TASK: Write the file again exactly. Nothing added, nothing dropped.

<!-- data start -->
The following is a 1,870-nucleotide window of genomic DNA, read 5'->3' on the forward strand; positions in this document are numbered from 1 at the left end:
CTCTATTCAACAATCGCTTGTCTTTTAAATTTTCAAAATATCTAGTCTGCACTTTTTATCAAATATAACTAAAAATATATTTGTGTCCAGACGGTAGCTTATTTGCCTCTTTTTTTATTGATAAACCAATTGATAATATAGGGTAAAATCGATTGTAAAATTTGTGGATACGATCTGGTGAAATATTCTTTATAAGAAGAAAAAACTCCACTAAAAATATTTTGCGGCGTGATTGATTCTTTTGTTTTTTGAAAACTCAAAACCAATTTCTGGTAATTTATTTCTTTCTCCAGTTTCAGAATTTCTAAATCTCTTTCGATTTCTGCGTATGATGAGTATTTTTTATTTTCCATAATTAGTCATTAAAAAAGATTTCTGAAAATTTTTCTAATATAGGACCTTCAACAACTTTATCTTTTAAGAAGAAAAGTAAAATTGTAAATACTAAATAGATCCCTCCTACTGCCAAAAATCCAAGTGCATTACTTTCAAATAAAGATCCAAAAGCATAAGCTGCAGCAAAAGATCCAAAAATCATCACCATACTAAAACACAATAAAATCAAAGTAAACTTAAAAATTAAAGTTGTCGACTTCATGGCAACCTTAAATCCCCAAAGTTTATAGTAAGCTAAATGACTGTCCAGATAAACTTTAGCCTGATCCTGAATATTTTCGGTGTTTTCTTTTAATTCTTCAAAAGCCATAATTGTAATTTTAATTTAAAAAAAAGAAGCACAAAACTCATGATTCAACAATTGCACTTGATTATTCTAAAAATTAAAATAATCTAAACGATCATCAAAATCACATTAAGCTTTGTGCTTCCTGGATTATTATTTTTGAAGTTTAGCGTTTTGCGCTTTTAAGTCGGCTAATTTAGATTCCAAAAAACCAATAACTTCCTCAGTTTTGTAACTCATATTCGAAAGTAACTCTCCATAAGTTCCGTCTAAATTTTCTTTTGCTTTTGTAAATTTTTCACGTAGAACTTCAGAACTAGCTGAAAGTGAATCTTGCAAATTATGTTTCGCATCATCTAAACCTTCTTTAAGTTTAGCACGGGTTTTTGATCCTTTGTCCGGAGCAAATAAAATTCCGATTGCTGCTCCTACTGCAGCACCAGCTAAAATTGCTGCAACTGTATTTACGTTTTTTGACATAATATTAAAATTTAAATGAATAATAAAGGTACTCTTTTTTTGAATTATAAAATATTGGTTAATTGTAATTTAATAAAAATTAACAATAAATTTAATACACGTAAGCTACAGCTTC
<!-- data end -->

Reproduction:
The following is a 1,870-nucleotide window of genomic DNA, read 5'->3' on the forward strand; positions in this document are numbered from 1 at the left end:
CTCTATTCAACAATCGCTTGTCTTTTAAATTTTCAAAATATCTAGTCTGCACTTTTTATCAAATATAACTAAAAATATATTTGTGTCCAGACGGTAGCTTATTTGCCTCTTTTTTTATTGATAAACCAATTGATAATATAGGGTAAAATCGATTGTAAAATTTGTGGATACGATCTGGTGAAATATTCTTTATAAGAAGAAAAAACTCCACTAAAAATATTTTGCGGCGTGATTGATTCTTTTGTTTTTTGAAAACTCAAAACCAATTTCTGGTAATTTATTTCTTTCTCCAGTTTCAGAATTTCTAAATCTCTTTCGATTTCTGCGTATGATGAGTATTTTTTATTTTCCATAATTAGTCATTAAAAAAGATTTCTGAAAATTTTTCTAATATAGGACCTTCAACAACTTTATCTTTTAAGAAGAAAAGTAAAATTGTAAATACTAAATAGATCCCTCCTACTGCCAAAAATCCAAGTGCATTACTTTCAAATAAAGATCCAAAAGCATAAGCTGCAGCAAAAGATCCAAAAATCATCACCATACTAAAACACAATAAAATCAAAGTAAACTTAAAAATTAAAGTTGTCGACTTCATGGCAACCTTAAATCCCCAAAGTTTATAGTAAGCTAAATGACTGTCCAGATAAACTTTAGCCTGATCCTGAATATTTTCGGTGTTTTCTTTTAATTCTTCAAAAGCCATAATTGTAATTTTAATTTAAAAAAAAGAAGCACAAAACTCATGATTCAACAATTGCACTTGATTATTCTAAAAATTAAAATAATCTAAACGATCATCAAAATCACATTAAGCTTTGTGCTTCCTGGATTATTATTTTTGAAGTTTAGCGTTTTGCGCTTTTAAGTCGGCTAATTTAGATTCCAAAAAACCAATAACTTCCTCAGTTTTGTAACTCATATTCGAAAGTAACTCTCCATAAGTTCCGTCTAAATTTTCTTTTGCTTTTGTAAATTTTTCACGTAGAACTTCAGAACTAGCTGAAAGTGAATCTTGCAAATTATGTTTCGCATCATCTAAACCTTCTTTAAGTTTAGCACGGGTTTTTGATCCTTTGTCCGGAGCAAATAAAATTCCGATTGCTGCTCCTACTGCAGCACCAGCTAAAATTGCTGCAACTGTATTTACGTTTTTTGACATAATATTAAAATTTAAATGAATAATAAAGGTACTCTTTTTTTGAATTATAAAATATTGGTTAATTGTAATTTAATAAAAATTAACAATAAATTTAATACACGTAAGCTACAGCTTC